Table of Contents
I have just spent some time at home in Ireland, a country which has changed enormously in the last fifteen years. On one of the several occasions that I was sitting in Dublin airport in recent weeks I read an article in the Sunday Tribune about the challenges facing Ireland in continuing to attract overseas investment and jobs in light of growing competition from Eastern Europe and Asia (July 3). It spoke about the desire of the IDA to see inward investment and job creation move “up the value chain”: R&D functions are highly valued, for example. The IDA is the organization charged with attracting and growing overseas investment in Ireland. The line on its website emphasizes the preferred place in the value chain: “Ireland, knowledge is in our nature.” Mmmm …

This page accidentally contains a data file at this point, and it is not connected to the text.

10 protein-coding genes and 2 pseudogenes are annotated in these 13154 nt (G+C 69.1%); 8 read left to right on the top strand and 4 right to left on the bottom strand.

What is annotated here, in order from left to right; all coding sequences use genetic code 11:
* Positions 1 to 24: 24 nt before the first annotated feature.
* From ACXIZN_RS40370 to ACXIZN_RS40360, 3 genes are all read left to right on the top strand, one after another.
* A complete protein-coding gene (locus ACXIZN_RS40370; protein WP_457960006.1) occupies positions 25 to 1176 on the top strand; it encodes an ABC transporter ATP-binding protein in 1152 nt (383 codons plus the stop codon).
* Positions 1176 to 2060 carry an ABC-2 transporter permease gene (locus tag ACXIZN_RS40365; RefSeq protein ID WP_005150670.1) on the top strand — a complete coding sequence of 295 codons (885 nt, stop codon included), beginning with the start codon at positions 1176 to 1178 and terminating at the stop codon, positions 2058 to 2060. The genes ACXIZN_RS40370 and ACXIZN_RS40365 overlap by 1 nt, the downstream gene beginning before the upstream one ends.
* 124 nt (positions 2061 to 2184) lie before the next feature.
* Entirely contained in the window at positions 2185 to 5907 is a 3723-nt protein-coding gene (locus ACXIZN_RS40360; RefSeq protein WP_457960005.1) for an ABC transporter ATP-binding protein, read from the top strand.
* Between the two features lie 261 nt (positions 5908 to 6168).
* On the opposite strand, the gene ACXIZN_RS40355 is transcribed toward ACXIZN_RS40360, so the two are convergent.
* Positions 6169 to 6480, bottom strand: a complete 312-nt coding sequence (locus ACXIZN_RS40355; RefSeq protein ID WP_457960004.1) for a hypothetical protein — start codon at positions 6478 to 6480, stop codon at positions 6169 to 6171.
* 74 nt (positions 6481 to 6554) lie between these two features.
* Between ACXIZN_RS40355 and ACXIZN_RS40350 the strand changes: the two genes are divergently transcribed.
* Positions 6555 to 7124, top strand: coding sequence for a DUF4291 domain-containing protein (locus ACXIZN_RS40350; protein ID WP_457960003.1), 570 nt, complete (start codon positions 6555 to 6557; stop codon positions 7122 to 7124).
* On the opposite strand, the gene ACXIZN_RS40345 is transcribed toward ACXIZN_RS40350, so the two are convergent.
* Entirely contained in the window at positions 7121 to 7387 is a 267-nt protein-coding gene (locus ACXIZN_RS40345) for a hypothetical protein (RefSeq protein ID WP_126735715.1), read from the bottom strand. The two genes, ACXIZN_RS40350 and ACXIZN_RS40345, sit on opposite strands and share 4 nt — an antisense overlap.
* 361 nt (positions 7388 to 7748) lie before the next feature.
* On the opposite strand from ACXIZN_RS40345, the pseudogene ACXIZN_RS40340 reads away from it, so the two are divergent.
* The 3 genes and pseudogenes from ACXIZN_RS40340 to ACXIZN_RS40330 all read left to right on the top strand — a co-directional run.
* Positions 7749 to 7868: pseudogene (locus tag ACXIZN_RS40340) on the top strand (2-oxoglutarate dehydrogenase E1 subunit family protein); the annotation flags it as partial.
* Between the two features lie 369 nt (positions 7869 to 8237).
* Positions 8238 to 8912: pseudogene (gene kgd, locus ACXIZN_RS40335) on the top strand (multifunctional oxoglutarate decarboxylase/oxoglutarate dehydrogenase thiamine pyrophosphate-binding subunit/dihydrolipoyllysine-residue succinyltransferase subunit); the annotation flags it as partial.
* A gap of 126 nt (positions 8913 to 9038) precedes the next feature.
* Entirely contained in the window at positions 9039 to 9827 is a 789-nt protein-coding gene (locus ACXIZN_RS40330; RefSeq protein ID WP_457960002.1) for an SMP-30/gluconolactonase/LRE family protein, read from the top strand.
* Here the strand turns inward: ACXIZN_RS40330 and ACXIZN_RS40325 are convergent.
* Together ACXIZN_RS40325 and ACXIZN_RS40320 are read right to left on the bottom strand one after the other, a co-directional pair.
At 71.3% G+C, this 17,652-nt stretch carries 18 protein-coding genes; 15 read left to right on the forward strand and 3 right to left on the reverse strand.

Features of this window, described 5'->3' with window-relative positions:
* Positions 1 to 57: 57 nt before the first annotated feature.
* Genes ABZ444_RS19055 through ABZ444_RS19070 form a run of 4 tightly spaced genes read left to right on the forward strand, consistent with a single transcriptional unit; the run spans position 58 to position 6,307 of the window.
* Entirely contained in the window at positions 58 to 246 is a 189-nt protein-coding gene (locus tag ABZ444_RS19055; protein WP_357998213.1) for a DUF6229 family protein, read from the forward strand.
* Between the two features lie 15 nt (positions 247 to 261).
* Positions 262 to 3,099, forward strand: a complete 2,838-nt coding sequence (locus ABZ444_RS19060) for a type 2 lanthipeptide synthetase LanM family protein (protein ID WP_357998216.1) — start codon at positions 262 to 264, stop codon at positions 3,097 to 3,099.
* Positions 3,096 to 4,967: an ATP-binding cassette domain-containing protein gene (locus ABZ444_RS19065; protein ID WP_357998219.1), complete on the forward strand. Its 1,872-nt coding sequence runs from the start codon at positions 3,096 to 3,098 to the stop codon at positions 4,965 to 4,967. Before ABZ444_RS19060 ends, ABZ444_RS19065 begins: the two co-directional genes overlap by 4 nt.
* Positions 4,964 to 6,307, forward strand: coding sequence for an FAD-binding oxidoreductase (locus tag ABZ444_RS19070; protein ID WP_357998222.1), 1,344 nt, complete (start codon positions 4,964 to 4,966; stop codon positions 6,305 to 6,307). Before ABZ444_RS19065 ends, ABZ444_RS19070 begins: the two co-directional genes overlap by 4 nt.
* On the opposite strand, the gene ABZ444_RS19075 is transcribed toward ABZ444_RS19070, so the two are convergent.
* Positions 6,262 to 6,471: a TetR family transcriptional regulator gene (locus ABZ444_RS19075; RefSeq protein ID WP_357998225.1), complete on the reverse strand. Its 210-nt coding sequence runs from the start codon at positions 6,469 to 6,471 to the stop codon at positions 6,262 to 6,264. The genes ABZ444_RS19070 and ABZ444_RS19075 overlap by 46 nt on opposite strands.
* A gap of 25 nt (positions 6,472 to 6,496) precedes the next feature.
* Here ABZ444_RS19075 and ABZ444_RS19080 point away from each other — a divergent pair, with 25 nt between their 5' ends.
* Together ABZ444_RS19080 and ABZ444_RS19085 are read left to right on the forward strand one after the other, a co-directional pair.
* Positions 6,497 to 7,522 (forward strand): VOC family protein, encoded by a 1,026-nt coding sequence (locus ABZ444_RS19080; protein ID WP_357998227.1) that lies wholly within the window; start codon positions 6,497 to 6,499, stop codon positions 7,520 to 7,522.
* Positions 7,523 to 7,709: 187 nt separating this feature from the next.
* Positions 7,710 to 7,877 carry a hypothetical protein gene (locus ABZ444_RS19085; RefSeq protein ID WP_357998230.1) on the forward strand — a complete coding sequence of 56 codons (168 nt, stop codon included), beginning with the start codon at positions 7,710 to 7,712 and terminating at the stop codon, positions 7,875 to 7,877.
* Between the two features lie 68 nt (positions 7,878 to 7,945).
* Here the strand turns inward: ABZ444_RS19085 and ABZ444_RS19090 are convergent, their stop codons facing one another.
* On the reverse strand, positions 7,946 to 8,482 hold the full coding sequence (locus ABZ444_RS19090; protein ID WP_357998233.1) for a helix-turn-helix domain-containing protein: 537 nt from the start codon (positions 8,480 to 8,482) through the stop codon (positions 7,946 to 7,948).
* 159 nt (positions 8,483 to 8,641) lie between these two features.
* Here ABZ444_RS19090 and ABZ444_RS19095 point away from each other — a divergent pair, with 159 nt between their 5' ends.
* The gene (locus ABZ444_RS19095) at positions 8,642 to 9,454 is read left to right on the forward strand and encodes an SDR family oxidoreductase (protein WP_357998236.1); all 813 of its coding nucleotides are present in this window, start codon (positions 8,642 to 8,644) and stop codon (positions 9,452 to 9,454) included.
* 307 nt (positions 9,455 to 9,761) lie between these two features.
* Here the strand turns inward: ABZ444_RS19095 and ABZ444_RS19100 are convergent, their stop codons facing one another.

Anyway, the article chimed strongly with parts of Friedman’s The World is Flat which I had also been reading. He discusses how people and organizations are responding as certain types of work and business processes are commoditized and move to where they can most economically be carried out.
Moving up the value chain is a general issue.
And sitting there, it occurred to me that much of what libraries are doing in a network environment is also looking to move up the value chain – looking not just to make resources available on the network but to make them useful in new ways.
(Incidentally, Friedman’s views on Ireland are challenged here.)